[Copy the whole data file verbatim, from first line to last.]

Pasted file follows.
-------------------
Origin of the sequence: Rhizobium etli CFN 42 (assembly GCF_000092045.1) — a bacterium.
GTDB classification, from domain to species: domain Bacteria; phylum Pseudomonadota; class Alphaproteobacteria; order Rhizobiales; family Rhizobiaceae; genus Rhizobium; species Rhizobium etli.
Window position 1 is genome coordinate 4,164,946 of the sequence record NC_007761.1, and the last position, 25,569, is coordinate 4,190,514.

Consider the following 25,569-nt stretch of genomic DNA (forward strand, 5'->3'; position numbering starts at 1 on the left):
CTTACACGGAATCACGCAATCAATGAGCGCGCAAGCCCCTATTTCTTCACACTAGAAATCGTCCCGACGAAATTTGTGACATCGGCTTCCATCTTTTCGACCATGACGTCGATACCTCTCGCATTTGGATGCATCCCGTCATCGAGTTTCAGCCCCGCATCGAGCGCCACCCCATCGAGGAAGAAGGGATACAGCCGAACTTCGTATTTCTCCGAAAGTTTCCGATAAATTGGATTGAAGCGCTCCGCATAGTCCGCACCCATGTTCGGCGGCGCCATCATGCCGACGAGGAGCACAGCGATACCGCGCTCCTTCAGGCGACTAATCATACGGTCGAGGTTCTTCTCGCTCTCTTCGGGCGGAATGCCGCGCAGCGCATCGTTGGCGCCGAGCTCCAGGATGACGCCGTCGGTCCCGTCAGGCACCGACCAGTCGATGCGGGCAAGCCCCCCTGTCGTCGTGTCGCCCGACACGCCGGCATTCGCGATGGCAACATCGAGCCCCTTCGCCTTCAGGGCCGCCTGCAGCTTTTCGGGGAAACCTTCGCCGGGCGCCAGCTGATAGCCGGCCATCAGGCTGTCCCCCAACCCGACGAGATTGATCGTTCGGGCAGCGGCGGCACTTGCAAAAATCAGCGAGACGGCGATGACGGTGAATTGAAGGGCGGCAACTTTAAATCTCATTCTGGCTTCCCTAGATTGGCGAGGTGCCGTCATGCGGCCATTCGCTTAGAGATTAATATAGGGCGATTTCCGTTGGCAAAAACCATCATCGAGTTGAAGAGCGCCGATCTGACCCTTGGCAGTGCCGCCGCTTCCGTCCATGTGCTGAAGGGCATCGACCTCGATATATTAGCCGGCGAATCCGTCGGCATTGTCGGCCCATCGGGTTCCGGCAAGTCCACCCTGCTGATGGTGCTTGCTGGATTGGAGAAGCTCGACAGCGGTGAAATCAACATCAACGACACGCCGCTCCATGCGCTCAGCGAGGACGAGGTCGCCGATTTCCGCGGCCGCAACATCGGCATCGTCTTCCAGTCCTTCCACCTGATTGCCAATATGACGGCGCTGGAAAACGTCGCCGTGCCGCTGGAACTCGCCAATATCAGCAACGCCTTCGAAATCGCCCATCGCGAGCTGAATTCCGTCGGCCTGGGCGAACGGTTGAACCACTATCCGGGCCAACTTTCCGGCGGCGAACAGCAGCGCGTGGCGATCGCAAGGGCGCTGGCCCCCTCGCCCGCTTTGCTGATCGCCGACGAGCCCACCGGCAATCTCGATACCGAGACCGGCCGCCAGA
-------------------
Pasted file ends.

Origin of the sequence: Rhizobium etli CFN 42 (assembly GCF_000092045.1) — a bacterium.
GTDB classification, from domain to species: domain Bacteria; phylum Pseudomonadota; class Alphaproteobacteria; order Rhizobiales; family Rhizobiaceae; genus Rhizobium; species Rhizobium etli.
Window position 1 is genome coordinate 4,164,946 of the sequence record NC_007761.1, and the last position, 25,569, is coordinate 4,190,514.

Consider the following 25,569-nt stretch of genomic DNA (forward strand, 5'->3'; position numbering starts at 1 on the left):
CTTACACGGAATCACGCAATCAATGAGCGCGCAAGCCCCTATTTCTTCACACTAGAAATCGTCCCGACGAAATTTGTGACATCGGCTTCCATCTTTTCGACCATGACGTCGATACCTCTCGCATTTGGATGCATCCCGTCATCGAGTTTCAGCCCCGCATCGAGCGCCACCCCATCGAGGAAGAAGGGATACAGCCGAACTTCGTATTTCTCCGAAAGTTTCCGATAAATTGGATTGAAGCGCTCCGCATAGTCCGCACCCATGTTCGGCGGCGCCATCATGCCGACGAGGAGCACAGCGATACCGCGCTCCTTCAGGCGACTAATCATACGGTCGAGGTTCTTCTCGCTCTCTTCGGGCGGAATGCCGCGCAGCGCATCGTTGGCGCCGAGCTCCAGGATGACGCCGTCGGTCCCGTCAGGCACCGACCAGTCGATGCGGGCAAGCCCCCCTGTCGTCGTGTCGCCCGACACGCCGGCATTCGCGATGGCAACATCGAGCCCCTTCGCCTTCAGGGCCGCCTGCAGCTTTTCGGGGAAACCTTCGCCGGGCGCCAGCTGATAGCCGGCCATCAGGCTGTCCCCCAACCCGACGAGATTGATCGTTCGGGCAGCGGCGGCACTTGCAAAAATCAGCGAGACGGCGATGACGGTGAATTGAAGGGCGGCAACTTTAAATCTCATTCTGGCTTCCCTAGATTGGCGAGGTGCCGTCATGCGGCCATTCGCTTAGAGATTAATATAGGGCGATTTCCGTTGGCAAAAACCATCATCGAGTTGAAGAGCGCCGATCTGACCCTTGGCAGTGCCGCCGCTTCCGTCCATGTGCTGAAGGGCATCGACCTCGATATATTAGCCGGCGAATCCGTCGGCATTGTCGGCCCATCGGGTTCCGGCAAGTCCACCCTGCTGATGGTGCTTGCTGGATTGGAGAAGCTCGACAGCGGTGAAATCAACATCAACGACACGCCGCTCCATGCGCTCAGCGAGGACGAGGTCGCCGATTTCCGCGGCCGCAACATCGGCATCGTCTTCCAGTCCTTCCACCTGATTGCCAATATGACGGCGCTGGAAAACGTCGCCGTGCCGCTGGAACTCGCCAATATCAGCAACGCCTTCGAAATCGCCCATCGCGAGCTGAATTCCGTCGGCCTGGGCGAACGGTTGAACCACTATCCGGGCCAACTTTCCGGCGGCGAACAGCAGCGCGTGGCGATCGCAAGGGCGCTGGCCCCCTCGCCCGCTTTGCTGATCGCCGACGAGCCCACCGGCAATCTCGATACCGAGACCGGCCGCCAGA